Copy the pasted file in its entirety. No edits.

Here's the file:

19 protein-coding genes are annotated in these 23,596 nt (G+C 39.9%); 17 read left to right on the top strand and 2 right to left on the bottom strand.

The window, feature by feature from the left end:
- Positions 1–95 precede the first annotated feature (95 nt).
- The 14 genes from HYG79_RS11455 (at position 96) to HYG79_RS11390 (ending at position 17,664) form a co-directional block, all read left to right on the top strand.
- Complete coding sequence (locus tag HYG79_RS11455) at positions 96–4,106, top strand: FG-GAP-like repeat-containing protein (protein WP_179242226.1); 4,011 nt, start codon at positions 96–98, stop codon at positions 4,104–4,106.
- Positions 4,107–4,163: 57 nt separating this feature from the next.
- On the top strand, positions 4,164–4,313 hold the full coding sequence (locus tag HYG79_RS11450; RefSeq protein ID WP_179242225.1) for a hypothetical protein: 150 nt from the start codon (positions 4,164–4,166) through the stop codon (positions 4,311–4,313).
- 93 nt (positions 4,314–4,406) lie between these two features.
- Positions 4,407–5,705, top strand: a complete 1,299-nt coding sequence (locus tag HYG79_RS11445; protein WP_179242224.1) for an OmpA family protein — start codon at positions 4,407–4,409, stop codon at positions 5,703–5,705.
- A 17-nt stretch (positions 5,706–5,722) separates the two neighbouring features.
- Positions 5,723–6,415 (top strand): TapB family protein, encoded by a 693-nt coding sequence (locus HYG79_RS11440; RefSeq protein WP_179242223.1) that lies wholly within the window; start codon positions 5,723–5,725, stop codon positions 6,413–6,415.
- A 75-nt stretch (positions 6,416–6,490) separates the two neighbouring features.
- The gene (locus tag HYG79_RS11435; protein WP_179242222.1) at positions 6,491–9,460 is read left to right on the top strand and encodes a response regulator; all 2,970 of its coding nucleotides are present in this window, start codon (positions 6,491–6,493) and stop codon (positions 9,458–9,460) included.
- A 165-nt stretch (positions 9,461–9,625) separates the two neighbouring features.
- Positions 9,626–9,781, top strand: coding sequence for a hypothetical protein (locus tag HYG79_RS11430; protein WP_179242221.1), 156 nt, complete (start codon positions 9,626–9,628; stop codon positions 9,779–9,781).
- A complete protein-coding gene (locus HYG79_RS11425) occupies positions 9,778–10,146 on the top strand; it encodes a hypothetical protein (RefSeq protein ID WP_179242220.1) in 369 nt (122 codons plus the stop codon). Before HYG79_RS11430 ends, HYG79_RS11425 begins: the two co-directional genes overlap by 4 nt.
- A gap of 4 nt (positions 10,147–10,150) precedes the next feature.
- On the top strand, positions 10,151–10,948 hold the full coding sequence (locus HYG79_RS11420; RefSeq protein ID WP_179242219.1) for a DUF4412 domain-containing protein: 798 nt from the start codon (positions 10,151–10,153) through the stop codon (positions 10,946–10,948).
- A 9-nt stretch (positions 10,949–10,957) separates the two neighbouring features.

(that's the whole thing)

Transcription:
19 protein-coding genes are annotated in these 23,596 nt (G+C 39.9%); 17 read left to right on the top strand and 2 right to left on the bottom strand.

The window, feature by feature from the left end:
- Positions 1–95 precede the first annotated feature (95 nt).
- The 14 genes from HYG79_RS11455 (at position 96) to HYG79_RS11390 (ending at position 17,664) form a co-directional block, all read left to right on the top strand.
- Complete coding sequence (locus tag HYG79_RS11455) at positions 96–4,106, top strand: FG-GAP-like repeat-containing protein (protein WP_179242226.1); 4,011 nt, start codon at positions 96–98, stop codon at positions 4,104–4,106.
- Positions 4,107–4,163: 57 nt separating this feature from the next.
- On the top strand, positions 4,164–4,313 hold the full coding sequence (locus tag HYG79_RS11450; RefSeq protein ID WP_179242225.1) for a hypothetical protein: 150 nt from the start codon (positions 4,164–4,166) through the stop codon (positions 4,311–4,313).
- 93 nt (positions 4,314–4,406) lie between these two features.
- Positions 4,407–5,705, top strand: a complete 1,299-nt coding sequence (locus tag HYG79_RS11445; protein WP_179242224.1) for an OmpA family protein — start codon at positions 4,407–4,409, stop codon at positions 5,703–5,705.
- A 17-nt stretch (positions 5,706–5,722) separates the two neighbouring features.
- Positions 5,723–6,415 (top strand): TapB family protein, encoded by a 693-nt coding sequence (locus HYG79_RS11440; RefSeq protein WP_179242223.1) that lies wholly within the window; start codon positions 5,723–5,725, stop codon positions 6,413–6,415.
- A 75-nt stretch (positions 6,416–6,490) separates the two neighbouring features.
- The gene (locus tag HYG79_RS11435; protein WP_179242222.1) at positions 6,491–9,460 is read left to right on the top strand and encodes a response regulator; all 2,970 of its coding nucleotides are present in this window, start codon (positions 6,491–6,493) and stop codon (positions 9,458–9,460) included.
- A 165-nt stretch (positions 9,461–9,625) separates the two neighbouring features.
- Positions 9,626–9,781, top strand: coding sequence for a hypothetical protein (locus tag HYG79_RS11430; protein WP_179242221.1), 156 nt, complete (start codon positions 9,626–9,628; stop codon positions 9,779–9,781).
- A complete protein-coding gene (locus HYG79_RS11425) occupies positions 9,778–10,146 on the top strand; it encodes a hypothetical protein (RefSeq protein ID WP_179242220.1) in 369 nt (122 codons plus the stop codon). Before HYG79_RS11430 ends, HYG79_RS11425 begins: the two co-directional genes overlap by 4 nt.
- A gap of 4 nt (positions 10,147–10,150) precedes the next feature.
- On the top strand, positions 10,151–10,948 hold the full coding sequence (locus HYG79_RS11420; RefSeq protein ID WP_179242219.1) for a DUF4412 domain-containing protein: 798 nt from the start codon (positions 10,151–10,153) through the stop codon (positions 10,946–10,948).
- A 9-nt stretch (positions 10,949–10,957) separates the two neighbouring features.